Competing with "news about me"

With friends in Facebook, followers on Twitter and personal mentions in others' texting, everyone in the Web 2.0 world is getting news about themselves.  If they've uploaded something onto YouTube, SlideShare or Flickr, they may get new comments added.  If they start to get some buzz with something digital they've created, they can watch their rankings change by the minute on sites like Digg or Technorati."News about me" is much more thrilling than news about anybody else. Web 2.0 makes it perhaps too easy to be self absorbed, like Narcissus gazing at his reflection in the pond.

Journalism 1.0 did not have to compete with "news about me". It could report on the news about powerful, influential, political, criminal and famous people. Readers and viewers were satisfied getting updated on these people they knew of, but had no connection to. They felt like they wanted to be kept informed and journalism could fulfill that desire.

Journalism 2.0 is stuck with competing with "news about me". It cannot report on the latest for each individual subscriber and viewer. The premise of delivering news about high profile people is getting questioned. It's tempting for journalists to report on news about their work, as if reporting the news is news itself. They're hoping their subscribers feel connected enough to care about their struggles, imposed changes and hard work.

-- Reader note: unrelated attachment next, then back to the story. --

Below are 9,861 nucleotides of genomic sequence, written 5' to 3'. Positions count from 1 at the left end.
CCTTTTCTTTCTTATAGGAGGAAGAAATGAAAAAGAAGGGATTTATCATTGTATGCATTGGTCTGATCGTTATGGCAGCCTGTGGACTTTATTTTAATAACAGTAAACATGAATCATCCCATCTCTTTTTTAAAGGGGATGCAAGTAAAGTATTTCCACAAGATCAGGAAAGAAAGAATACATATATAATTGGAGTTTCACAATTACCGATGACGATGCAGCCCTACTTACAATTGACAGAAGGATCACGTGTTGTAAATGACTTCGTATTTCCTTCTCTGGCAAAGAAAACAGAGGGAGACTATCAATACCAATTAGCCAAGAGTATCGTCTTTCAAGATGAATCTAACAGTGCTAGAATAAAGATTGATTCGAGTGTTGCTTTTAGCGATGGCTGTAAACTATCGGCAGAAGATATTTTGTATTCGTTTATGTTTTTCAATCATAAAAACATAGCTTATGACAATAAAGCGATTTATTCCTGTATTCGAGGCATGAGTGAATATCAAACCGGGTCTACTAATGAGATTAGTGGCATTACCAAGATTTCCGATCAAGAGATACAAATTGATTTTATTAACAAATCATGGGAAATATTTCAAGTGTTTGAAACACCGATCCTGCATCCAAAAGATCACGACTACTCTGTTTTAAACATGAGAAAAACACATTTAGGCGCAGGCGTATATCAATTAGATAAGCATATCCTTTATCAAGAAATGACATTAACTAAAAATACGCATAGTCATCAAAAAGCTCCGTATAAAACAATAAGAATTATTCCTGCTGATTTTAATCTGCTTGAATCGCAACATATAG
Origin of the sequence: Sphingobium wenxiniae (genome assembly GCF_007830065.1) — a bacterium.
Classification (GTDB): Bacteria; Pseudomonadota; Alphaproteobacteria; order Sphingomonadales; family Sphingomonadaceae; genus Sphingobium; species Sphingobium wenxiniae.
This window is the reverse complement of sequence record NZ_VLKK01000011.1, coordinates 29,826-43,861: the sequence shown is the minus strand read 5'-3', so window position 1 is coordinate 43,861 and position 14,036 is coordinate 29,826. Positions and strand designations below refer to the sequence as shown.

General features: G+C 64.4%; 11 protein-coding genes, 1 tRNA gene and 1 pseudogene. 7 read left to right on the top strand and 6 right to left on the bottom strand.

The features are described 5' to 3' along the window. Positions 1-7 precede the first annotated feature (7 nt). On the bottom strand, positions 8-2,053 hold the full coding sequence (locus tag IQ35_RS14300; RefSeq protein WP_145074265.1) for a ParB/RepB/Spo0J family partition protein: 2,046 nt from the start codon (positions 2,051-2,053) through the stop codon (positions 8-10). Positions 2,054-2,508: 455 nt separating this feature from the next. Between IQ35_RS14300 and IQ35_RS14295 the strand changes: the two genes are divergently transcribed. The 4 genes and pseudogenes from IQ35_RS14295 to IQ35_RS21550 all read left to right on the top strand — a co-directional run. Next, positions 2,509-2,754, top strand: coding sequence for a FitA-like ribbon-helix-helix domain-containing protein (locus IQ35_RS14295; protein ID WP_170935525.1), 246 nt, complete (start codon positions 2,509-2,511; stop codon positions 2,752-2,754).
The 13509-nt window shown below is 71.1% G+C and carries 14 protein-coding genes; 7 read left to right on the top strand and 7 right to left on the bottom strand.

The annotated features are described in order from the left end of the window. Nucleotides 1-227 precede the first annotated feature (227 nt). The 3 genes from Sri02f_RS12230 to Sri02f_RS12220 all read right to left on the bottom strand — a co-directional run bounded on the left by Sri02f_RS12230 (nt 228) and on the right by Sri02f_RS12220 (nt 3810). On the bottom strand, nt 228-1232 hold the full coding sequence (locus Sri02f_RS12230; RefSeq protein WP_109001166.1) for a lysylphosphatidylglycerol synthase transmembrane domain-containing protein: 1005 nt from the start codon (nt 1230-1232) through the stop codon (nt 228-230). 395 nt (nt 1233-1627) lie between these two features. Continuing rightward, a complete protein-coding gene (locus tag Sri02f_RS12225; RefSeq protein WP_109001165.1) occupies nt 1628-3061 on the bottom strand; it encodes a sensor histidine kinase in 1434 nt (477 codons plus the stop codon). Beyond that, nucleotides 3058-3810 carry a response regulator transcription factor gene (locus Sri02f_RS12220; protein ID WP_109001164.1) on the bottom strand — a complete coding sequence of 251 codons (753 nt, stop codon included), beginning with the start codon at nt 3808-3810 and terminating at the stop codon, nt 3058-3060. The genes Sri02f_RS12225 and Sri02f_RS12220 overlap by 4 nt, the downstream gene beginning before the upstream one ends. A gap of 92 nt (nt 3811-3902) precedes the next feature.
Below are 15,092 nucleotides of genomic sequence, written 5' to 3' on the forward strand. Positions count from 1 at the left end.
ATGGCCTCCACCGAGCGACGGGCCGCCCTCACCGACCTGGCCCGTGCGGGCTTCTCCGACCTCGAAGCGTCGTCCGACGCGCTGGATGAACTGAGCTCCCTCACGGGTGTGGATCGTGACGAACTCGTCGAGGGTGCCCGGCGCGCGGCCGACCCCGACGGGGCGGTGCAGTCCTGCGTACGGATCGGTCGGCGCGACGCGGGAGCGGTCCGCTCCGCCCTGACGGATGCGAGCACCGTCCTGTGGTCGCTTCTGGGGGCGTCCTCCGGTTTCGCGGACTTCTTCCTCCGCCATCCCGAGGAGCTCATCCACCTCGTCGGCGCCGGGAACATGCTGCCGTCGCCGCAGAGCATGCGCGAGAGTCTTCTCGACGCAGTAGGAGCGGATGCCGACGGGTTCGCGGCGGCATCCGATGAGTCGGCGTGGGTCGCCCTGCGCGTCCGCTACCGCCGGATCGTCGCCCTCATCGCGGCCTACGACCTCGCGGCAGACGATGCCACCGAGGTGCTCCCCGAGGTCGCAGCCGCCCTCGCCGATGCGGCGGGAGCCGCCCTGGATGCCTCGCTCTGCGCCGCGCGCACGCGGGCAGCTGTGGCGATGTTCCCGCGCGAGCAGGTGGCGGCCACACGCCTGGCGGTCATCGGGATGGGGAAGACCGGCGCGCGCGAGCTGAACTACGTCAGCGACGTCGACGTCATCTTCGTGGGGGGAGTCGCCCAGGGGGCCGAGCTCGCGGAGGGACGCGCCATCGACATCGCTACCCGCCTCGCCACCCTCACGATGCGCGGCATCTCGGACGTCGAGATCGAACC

I suspect journalism will never be the same. It cannot compete with "news about me" and feeling connected to follower, friends, commenters and feed subscribers. It cannot deliver as it happens to a single individual. Journalism 2.0 will have to take a back seat to the seemingly real and really important "news about me".

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